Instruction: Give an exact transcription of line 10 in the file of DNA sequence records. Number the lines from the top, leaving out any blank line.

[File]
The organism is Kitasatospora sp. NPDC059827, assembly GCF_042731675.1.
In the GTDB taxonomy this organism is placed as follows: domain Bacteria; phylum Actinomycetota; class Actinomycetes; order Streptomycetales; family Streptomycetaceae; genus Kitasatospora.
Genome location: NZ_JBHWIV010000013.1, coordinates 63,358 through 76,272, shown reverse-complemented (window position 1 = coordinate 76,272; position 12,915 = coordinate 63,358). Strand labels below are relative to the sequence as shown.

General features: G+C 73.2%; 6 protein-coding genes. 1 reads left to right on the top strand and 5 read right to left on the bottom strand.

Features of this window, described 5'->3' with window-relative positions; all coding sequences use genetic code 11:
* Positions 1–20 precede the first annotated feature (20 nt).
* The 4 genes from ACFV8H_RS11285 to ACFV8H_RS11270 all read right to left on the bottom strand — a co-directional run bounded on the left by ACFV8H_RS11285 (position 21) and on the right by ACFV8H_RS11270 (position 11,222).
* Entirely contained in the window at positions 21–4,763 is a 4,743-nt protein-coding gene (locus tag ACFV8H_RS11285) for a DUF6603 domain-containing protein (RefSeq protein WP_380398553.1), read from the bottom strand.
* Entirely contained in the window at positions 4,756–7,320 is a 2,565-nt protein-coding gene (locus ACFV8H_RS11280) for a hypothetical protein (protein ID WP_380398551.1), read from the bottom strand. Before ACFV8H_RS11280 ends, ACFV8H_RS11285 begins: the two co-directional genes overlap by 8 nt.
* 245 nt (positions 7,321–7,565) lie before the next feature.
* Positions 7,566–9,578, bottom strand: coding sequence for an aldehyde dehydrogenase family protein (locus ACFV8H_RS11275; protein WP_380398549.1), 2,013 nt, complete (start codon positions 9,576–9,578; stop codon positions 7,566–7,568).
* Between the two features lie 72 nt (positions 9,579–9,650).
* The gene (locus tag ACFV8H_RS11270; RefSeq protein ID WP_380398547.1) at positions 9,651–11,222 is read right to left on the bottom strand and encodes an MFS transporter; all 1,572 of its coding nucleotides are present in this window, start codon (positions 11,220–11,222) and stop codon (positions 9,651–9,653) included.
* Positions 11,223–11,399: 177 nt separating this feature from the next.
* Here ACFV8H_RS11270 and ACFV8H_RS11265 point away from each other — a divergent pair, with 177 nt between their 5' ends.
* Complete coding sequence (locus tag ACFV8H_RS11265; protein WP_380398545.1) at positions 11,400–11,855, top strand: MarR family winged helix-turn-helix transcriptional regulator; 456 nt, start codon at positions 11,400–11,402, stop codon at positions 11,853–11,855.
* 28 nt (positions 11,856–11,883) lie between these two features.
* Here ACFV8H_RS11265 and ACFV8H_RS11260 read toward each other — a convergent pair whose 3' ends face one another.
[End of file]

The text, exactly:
* 245 nt (positions 7,321–7,565) lie before the next feature.